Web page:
Occasionally, my kid has had a prof who said, get any edition of the book, so then the students can go on ebay and buy a really cheap previous edition.
As a former college teacher I can comfortably say that textbooks are ONE of the biggest rip-offs in higher education.
Furthermore, few students actually open them.
A lot of professors pad their salaries by writing a “book”, which is their lesson plan, getting it published, then requiring the students to use it. The book that would cost $5-10 at the copy shop now costs $110, with the professor making a nice profit.
No BS, actually seen it at the local universities.
San Diego State had rules in the 1980’s requiring no profit could be made if the book was required for the class and by written by the professor. Many books written by the professors had paper back version printed at the university for about one fourth the price of other books.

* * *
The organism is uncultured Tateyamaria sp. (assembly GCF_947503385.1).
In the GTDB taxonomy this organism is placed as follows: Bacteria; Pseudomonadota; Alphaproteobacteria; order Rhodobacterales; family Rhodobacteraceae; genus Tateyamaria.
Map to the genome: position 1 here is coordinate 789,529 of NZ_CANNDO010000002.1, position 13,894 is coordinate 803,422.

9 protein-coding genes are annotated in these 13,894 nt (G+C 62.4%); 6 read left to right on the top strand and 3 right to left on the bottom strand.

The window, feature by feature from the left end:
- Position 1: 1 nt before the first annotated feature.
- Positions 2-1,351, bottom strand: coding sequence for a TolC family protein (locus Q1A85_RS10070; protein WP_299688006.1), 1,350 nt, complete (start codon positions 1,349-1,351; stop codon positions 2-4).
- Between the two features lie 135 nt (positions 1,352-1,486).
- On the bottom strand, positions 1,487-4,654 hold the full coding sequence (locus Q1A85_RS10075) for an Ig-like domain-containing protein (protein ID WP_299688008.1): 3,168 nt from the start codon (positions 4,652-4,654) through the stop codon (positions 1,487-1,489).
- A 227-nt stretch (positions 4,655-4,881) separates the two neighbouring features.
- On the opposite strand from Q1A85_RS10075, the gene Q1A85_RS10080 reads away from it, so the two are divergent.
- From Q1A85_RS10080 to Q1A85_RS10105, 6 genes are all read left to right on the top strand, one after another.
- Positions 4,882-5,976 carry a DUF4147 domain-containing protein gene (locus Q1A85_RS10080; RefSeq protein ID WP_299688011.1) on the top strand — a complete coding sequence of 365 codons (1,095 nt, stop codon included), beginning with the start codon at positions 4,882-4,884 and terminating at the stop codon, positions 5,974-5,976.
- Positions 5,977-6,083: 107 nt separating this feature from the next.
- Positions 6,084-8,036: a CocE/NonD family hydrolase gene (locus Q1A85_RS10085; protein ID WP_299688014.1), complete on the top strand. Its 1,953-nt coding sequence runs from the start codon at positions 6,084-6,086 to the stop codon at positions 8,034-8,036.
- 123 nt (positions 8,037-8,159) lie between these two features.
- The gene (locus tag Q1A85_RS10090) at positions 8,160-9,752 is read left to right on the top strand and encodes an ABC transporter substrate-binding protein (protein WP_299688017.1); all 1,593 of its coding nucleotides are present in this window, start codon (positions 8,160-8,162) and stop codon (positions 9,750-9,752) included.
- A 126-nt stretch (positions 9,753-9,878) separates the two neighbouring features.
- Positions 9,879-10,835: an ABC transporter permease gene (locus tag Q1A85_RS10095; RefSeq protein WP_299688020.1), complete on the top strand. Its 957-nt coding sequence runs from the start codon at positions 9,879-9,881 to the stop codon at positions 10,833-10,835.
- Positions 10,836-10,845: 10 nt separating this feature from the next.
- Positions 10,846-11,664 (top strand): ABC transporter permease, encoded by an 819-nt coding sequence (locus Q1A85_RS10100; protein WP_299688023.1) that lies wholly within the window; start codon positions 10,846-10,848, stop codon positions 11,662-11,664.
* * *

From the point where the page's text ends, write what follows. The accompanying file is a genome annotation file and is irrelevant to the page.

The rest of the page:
A big part of the price could be reduced by publishing the entire book on a DVD disc.
Yep. And the publishers have a deal with the colleges to print a new book every year or every other year obsoleting the previous years text book when the only thing that has changed is maybe the order of the illustrations.
I’ve got two history of art books from three years that are identical in text, only thing that changed was the location of the pictures in the text.
Want lower prices? Simply reduce the subsidy provided by the government. Nothing ever costs less than the amount it is subsidized for. This will allow the market to provide the book, that offers the best bang for the buck.